Thank-you again for this information.
Here’s a brief analysis of the Housing-loan situation based on the information (see diagram below) – with bolded items of concern:
- Underlying assets being mortgaged/ encumbered
6 housing estates generating monthly rentals, being physical assets belonging to Gibraltarians:
Or does the monarch technically (by legalities) own them, and all of Gibraltar, given the £13.8 million Stamp Duty – basically a transaction tax started by king William III to fund wars against Catholic France – but the issue here is the debt?
How many other Gibraltar assets are similarly encumbered and who are the ultimate holders of the debt (See 4.).
- Amount of debt raised
There’s obviously a connection between the restructured terms of the new tenancy agreement and the amount of the loan - a new valuation – longer dated tenancy agreements and escalation clauses for example would increase the “value”.
Gibraltar’s national debt for 2019 was £314 million, but this loan seems to be directly from investors.
So the loan wouldn’t show up in the countries debt figures? yet the monarch’s government (not the people’s) has basically indebted Gibraltar assets to unknown 3rd parties (See 4)?
- Incomes Generated from the deal
The £11 million might probably be corporate finance and other such fees for structuring the deal – the price for access to the “lovely lolly (money)” - not so lovely when the repayments are due!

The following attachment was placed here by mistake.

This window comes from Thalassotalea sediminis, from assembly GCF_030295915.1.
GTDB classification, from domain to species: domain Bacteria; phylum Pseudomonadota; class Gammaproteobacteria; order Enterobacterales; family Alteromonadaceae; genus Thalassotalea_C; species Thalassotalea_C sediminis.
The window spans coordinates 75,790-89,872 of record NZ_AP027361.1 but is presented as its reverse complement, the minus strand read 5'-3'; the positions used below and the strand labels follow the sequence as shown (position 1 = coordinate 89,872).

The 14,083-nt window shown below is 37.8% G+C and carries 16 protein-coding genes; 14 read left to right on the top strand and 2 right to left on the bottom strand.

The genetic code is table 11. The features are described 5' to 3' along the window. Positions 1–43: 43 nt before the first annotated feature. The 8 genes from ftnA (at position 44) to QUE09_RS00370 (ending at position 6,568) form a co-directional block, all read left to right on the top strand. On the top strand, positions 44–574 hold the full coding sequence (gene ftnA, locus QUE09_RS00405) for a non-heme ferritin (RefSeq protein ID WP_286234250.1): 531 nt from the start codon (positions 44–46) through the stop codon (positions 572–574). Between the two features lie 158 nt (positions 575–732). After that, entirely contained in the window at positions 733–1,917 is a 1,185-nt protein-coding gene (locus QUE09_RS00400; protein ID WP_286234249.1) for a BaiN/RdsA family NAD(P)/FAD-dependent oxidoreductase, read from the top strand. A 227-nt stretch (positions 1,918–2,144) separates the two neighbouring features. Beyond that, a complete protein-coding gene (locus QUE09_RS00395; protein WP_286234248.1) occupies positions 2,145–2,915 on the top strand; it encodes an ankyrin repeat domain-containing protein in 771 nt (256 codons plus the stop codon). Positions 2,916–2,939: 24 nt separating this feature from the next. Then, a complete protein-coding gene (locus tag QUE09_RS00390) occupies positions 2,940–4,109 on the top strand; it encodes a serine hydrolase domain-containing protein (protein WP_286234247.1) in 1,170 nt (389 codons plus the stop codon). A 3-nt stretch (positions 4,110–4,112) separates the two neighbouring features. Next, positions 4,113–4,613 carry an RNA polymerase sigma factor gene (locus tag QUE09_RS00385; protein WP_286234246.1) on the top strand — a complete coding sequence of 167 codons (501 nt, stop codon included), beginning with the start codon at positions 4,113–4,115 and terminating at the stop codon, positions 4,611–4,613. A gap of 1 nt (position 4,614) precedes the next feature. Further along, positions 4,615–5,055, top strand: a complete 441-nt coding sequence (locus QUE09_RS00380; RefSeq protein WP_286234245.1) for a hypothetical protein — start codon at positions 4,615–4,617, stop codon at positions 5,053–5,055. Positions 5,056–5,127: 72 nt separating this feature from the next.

The £13.8 million Stamp duty suggests that the properties were transferred/ sold into one holding entity to facilitate the deal – that’s a huge price to pay for unneeded debt.
Or did the monarch’s government promise to reduce other taxes by that amount as an offset?
- Finance Structure of the deal
The structure seems to be visibly 3 layers deep with another possible/ probable hidden layer on top.
1st. Gibraltar Residential Property Ltd - seems to own the properties.
2nd. Gibraltar Capital Assets Ltd - Raised the funds – in ”note” form - and collects the rent and makes disbursements.
3rd. Prudential Trustee Ltd - Manages the register of the debt/ “note” holders. The question to ask here is whether the owners are known or is that confidential.
4th. Hidden layer ?
But even if the contents of the register is publicly available, the notes could be endorsed by the owners and then whoever physically holds them would be the ultimate owners, and Prudential Trustees Ltd would not know about it and/ or the notes could be held in confidential trusts.
To attract foreign funding without revealing that fact?
To establish control in the hands of certain parties when the loans become unpayable?
To deliberately raise finance that doesn’t show in the country’s national debt figures?
The note holders have the ultimate power until the loan is paid, and even then they might still have the power – will be in the fine print.
And the lockdowns will increase the risk of the loan not being paid as tenants default on their rents.
It all seems to be jiving with those Protocols.
Looks pretty much like the monarch’s government is selling Gibraltarians out to some foreign entity/s, which prefer to remain hidden?
Might they know about the very significant Prophecies about Gibraltar, and this is just one of the ways they’re desperately striving to thwart them?
Picardo doesn’t seem to be innocent at all.